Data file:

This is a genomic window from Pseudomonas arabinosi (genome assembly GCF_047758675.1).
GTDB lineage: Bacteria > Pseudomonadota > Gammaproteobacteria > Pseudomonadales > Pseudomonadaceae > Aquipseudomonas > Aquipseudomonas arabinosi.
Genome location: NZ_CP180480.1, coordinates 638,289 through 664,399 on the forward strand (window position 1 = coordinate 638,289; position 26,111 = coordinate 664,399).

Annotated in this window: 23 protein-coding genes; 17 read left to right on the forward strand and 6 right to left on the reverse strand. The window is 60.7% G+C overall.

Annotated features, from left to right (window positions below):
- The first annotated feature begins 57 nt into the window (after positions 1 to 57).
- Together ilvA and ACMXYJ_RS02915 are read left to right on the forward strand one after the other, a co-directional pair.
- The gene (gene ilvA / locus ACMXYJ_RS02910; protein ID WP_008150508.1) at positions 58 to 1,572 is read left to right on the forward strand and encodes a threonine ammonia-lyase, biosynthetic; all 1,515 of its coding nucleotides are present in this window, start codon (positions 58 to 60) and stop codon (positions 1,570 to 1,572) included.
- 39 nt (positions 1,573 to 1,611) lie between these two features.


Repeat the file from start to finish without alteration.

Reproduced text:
This is a genomic window from Pseudomonas arabinosi (genome assembly GCF_047758675.1).
GTDB lineage: Bacteria > Pseudomonadota > Gammaproteobacteria > Pseudomonadales > Pseudomonadaceae > Aquipseudomonas > Aquipseudomonas arabinosi.
Genome location: NZ_CP180480.1, coordinates 638,289 through 664,399 on the forward strand (window position 1 = coordinate 638,289; position 26,111 = coordinate 664,399).

Annotated in this window: 23 protein-coding genes; 17 read left to right on the forward strand and 6 right to left on the reverse strand. The window is 60.7% G+C overall.

Annotated features, from left to right (window positions below):
- The first annotated feature begins 57 nt into the window (after positions 1 to 57).
- Together ilvA and ACMXYJ_RS02915 are read left to right on the forward strand one after the other, a co-directional pair.
- The gene (gene ilvA / locus ACMXYJ_RS02910; protein ID WP_008150508.1) at positions 58 to 1,572 is read left to right on the forward strand and encodes a threonine ammonia-lyase, biosynthetic; all 1,515 of its coding nucleotides are present in this window, start codon (positions 58 to 60) and stop codon (positions 1,570 to 1,572) included.
- 39 nt (positions 1,573 to 1,611) lie between these two features.